Introduction Diabetes is a chronic disease that is on the increase, and it continues to be a challenge to large health maintenance organisations. Participants All the primary care providers (1500 physicians and 2050 nurses) to approximately 150 000 diabetics nationwide participated.Methods A nationwide intervention using quality improvement methods was implemented during the years 1996–1999 in 1190 clinics. Process indicators measured performances of various interventions at the local steering team level. Outcome indicators included the number of diabetic patients reporting to the central register, the number of reported HbA1c tests, and indicators of diabetic care (e.g. HbA1c, fundus, feet, microalbuminuria and blood pressure). Multifacet interventions included guidelines, organisational changes, multidisciplinary steering teams, continuing medical education sessions, care maps, clinical pathways,follow-up and feedback. The outcomes were measured using reports from laboratories and the centralregister of chronic diseases, and by manual reviews of medical records.Results The number of diabetics who reported to the central register rose from 20.2/1000 (1995) to 42.3/1000 (1999). There was improvement from 1.5- to 3-fold for all care indicators. The rate of annual testing for HbA1c rose from22.3%to 62.8%, blood pressure from 53.7% to 79.4%, and lowdensity lipoprotein cholesterol from 22.7% to 54.7%. The number of HbA1c tests/year/patient rose from 0.48 to 1.84. There was no improvement in diabetes control.Conclusions We attribute the interventional programme’s success to tailoring interventions to existing working conditions, using multidisciplinary steering teams, and multidisciplinary educational interventions.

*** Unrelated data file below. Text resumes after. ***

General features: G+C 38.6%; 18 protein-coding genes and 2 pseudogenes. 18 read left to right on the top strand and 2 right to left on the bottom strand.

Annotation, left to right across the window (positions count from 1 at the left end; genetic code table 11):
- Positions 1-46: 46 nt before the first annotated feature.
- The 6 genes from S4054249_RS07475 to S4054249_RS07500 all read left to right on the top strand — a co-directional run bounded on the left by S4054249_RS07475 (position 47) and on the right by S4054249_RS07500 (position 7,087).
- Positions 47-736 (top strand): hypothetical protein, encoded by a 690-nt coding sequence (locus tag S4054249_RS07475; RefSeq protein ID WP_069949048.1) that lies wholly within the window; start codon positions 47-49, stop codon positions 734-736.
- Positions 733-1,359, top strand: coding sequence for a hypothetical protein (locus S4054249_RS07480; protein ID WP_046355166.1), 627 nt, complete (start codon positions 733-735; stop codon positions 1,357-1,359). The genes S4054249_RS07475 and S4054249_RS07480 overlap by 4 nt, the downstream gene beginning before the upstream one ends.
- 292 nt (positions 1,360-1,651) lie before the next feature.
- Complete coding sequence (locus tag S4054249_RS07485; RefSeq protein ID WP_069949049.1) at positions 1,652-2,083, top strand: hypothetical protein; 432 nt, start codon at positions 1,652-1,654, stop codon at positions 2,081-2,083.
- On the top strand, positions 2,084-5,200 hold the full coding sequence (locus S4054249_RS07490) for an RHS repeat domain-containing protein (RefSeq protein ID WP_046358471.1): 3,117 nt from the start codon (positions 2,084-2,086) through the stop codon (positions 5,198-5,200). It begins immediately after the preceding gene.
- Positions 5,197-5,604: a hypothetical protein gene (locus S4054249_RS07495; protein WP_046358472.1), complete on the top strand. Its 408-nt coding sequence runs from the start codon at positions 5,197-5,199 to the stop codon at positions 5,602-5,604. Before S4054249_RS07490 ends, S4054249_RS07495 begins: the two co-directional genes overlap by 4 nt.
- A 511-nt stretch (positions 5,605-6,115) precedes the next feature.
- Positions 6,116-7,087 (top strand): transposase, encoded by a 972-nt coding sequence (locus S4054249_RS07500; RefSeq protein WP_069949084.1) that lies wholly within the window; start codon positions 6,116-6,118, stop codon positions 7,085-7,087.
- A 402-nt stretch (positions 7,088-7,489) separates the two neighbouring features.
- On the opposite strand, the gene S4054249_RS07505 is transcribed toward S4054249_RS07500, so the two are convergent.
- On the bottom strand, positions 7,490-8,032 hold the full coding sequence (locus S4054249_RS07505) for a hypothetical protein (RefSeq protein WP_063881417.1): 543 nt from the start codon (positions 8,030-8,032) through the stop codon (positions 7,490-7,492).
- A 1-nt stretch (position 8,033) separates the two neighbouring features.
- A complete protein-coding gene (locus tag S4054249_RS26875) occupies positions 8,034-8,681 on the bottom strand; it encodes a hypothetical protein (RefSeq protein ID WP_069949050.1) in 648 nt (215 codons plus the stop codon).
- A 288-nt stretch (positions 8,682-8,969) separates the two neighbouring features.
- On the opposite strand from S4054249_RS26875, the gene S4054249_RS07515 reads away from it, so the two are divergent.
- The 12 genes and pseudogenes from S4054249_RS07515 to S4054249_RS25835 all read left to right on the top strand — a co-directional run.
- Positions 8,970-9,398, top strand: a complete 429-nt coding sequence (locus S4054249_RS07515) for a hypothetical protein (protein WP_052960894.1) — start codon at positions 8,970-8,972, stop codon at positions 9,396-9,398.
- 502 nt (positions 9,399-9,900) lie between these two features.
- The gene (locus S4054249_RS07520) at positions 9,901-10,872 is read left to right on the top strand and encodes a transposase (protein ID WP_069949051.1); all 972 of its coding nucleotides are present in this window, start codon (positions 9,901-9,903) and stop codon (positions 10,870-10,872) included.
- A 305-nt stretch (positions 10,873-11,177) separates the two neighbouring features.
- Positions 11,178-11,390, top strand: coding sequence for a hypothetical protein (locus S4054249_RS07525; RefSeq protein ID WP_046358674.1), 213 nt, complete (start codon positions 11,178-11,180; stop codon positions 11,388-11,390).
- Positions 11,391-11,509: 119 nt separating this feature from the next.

Margalit Goldfracht, Avi Porath, Nicky Liebermann
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